Councilor Ahmad Al-Zend’s eight-man electoral list prevailed in the Judge’s Club annual elections on Friday at the club’s headquarters in downtown Cairo, after several nominees were excluded due to their political affiliation.
The list included councilor Mohammed Abdu Saleh, councilor Mohamed Abdel Zaher, councilor Ahmed Adham, councilor Mohamed Abdel Hadi, councilor Mohamed Abdelsadek, counselor Hesham Bahloul, councilor Mahmoud Abdeen and councilor Ahmed Samir Al Gamal.
Four of the seats won were due to the exclusion of several members of the board. No other candidates were competing over the seats, prompting the seats to be claimed by the four candidates by default.
Al-Zend was elected head of the judges club in 2012. The current elections are held every year to vote on one third of the board council, with the term for the whole board lasting three years.
Councilor Abdullah Fathi, vice president of the Court of Cassation and first deputy of the judge’s club, said that these elections are held to refresh the council every year.
“The judges are usually united, and this is why Al-Zend unanimously won,” Fathi added.
According to state-run news agency MENA, Al-Zend said the candidates who have been disqualified from contesting the elections “were excluded in the light of several decisions by the Judges General Assembly, after they failed to follow the values and traditions of the judiciary due to their involvement in politics and doubts over their political affiliations.”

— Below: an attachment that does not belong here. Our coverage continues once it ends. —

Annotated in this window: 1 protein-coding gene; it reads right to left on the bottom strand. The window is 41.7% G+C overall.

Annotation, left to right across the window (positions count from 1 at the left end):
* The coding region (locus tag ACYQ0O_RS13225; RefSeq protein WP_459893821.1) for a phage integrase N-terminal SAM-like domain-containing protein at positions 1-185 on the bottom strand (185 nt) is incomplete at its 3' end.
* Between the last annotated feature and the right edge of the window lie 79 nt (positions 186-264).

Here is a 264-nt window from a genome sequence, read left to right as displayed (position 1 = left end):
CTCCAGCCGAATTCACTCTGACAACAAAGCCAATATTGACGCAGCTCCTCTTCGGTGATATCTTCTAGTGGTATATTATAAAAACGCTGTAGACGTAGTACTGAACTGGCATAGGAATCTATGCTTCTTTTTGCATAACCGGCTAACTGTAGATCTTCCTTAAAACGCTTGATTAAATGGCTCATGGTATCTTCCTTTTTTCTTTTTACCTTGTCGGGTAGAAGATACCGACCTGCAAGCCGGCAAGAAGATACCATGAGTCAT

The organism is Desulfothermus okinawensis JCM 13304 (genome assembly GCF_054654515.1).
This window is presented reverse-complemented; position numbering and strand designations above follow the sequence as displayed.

“This conflicts with the attributes of any judge, who must be impartial, neutral and disengaging of any political activity,” he added.
Councilor Mohamed Awad, chairman of the appeals court and member of the independent judge’s movement, accused the judges club of breaking regulation in excluding its members from running.
“The club is available for every judge who is a member of the judicial authority and its goal is to enhance relations between the judges. It is not a committee which holds judges accountable for their actions,” Awad said.
Awad doubted the impartiality of the elections, while claiming that Al-Zend is “adamant about controlling the entire board.”
“Al Zend is violating the judges clubs regulation by excluding judges from competing… these elections were highly politicised,” Awad added.
“Ever since the colonial era in Egypt, the judiciary was never impartial and neutral,” he said. “Our movement is more of an ideology, where we strive to guarantee the independence of the authority, but individuals like al-Zend prefer practices reminiscent of the old regime’s corrupt judiciary.”